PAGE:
Shane O’Connor and Liam Carew are aiming for a top prize at one of the largest student science fairs in the world, competing against more than 130 participants.
The overall winners of the 2023 BT Young Scientist and Technology Exhibition (BTYSTE) are going to represent Ireland at an EU competition.
Shane O’Connor and Liam Carew from The Abbey School in Tipperary will take part in this year’s European Union Contest for Young Scientists (EUCYS), which is one of the largest and most important student science fairs in the world.
This event showcases some of the best young scientific achievements in the EU and beyond. O’Connor and Carew will be competing against more than 130 participants from 36 countries throughout the EU, as well as the US, South Korea and Ukraine.
O’Connor and Carew’s project is titled: ‘Assessing the impact of second-level education on key aspects of adolescents’ life and development’. It was described as a very impressive survey examining how secondary-school students perceived school to impact on their social, physical and mental wellbeing.
Prof Joe Barry, chair of the social and behavioural sciences group judging panel, said the research found that inequality is prevalent in DEIS schools, but that “exponential improvements in areas of pastoral care and physical health are quickly closing this gap”.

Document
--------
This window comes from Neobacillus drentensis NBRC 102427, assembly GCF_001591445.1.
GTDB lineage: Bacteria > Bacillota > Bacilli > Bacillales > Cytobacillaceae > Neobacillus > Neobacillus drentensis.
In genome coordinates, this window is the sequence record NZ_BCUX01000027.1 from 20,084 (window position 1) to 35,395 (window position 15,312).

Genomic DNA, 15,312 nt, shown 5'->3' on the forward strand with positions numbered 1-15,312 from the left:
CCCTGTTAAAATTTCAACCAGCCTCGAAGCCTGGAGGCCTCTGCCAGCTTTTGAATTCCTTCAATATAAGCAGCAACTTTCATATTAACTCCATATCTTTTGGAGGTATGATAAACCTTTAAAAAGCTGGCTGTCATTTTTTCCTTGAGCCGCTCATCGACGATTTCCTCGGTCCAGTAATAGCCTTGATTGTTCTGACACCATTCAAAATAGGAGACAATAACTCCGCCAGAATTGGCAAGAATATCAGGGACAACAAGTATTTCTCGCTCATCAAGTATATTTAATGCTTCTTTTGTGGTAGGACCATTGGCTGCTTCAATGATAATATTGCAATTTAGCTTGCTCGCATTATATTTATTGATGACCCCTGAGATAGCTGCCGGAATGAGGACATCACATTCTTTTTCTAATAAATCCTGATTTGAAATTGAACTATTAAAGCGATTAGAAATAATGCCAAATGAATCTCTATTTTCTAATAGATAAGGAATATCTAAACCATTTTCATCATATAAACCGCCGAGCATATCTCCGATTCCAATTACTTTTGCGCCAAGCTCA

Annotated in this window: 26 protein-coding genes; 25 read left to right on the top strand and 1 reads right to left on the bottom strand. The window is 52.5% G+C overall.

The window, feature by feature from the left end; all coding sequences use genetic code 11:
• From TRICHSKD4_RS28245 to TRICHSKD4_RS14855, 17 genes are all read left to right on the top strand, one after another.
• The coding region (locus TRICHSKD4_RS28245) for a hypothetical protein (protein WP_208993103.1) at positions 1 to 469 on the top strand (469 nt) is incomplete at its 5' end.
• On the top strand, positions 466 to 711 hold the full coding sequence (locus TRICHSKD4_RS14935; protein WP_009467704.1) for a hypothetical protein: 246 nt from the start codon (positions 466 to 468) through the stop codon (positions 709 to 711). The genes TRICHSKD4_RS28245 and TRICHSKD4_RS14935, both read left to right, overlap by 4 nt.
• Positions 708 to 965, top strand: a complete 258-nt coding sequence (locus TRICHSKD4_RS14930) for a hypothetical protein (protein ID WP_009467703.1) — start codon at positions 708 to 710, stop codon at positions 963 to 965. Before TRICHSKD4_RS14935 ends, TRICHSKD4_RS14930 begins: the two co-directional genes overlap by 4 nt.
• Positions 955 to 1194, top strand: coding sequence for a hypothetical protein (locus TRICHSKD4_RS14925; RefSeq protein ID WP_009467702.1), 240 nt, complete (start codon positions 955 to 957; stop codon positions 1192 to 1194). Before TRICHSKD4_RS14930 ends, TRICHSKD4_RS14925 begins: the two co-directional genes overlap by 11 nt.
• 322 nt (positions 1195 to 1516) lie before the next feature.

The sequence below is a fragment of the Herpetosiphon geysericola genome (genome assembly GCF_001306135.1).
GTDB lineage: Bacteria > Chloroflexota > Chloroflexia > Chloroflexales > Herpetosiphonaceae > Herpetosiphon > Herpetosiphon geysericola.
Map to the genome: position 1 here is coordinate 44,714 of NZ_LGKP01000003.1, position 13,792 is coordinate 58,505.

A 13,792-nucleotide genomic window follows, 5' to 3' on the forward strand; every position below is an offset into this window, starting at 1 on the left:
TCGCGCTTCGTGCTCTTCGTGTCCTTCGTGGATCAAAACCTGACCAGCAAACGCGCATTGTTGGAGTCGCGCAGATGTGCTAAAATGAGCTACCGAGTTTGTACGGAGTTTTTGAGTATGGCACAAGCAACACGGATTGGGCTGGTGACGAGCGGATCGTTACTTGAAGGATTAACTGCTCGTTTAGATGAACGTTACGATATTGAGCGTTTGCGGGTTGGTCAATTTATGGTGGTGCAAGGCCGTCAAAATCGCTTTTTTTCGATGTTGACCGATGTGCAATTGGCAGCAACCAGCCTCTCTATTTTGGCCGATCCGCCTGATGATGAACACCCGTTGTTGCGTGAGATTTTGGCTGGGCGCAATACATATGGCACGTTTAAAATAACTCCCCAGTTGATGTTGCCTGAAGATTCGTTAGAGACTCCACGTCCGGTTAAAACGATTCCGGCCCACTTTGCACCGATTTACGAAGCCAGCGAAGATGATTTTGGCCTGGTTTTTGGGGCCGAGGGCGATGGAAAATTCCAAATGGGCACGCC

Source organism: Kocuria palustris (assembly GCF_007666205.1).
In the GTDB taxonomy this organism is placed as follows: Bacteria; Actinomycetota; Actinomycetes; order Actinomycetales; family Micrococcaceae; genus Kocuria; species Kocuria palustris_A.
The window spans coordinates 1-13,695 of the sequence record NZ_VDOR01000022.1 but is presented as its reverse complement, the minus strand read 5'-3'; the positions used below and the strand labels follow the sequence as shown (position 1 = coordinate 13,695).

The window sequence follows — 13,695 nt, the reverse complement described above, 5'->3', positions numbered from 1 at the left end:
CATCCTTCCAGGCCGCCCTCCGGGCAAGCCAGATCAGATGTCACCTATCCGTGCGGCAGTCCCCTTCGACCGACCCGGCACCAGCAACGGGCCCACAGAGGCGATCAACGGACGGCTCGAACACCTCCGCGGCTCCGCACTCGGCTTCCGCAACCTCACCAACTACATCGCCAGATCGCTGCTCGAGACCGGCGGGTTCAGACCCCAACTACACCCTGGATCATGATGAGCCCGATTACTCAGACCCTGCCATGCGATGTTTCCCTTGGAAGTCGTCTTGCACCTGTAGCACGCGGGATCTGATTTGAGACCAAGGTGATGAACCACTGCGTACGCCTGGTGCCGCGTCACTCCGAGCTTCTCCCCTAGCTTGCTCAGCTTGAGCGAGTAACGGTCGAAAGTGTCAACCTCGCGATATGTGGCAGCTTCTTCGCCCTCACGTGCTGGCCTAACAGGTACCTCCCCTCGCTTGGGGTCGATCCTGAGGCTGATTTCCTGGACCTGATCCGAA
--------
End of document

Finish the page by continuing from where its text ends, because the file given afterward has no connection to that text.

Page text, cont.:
BT Ireland MD Shay Walsh wished O’Connor and Carew the best of luck ahead of the EU competition and praised their project.
“Their winning BTYSTE project provided invaluable insights into the impact of secondary-level education on young people – their project is an example of the exceptional talent amongst secondary-school students across the island of Ireland,” Walsh said.
“I look forward to cheering them on as they present their fantastic project to the judges in Brussels.”
Ireland has a strong track record in this EU competition, having won 17 first place prizes over the past 33 years. Last year, the overall winners of the 2022 BTYSTE – Aditya Kumar and Aditya Joshi – also won the top prize at this EU competition.
In 2021, three BTYSTE winners – Greg Tarr, Cormac Harris and Alan O’Sullivan – took home top prizes against 150 young scientists at the EU event.
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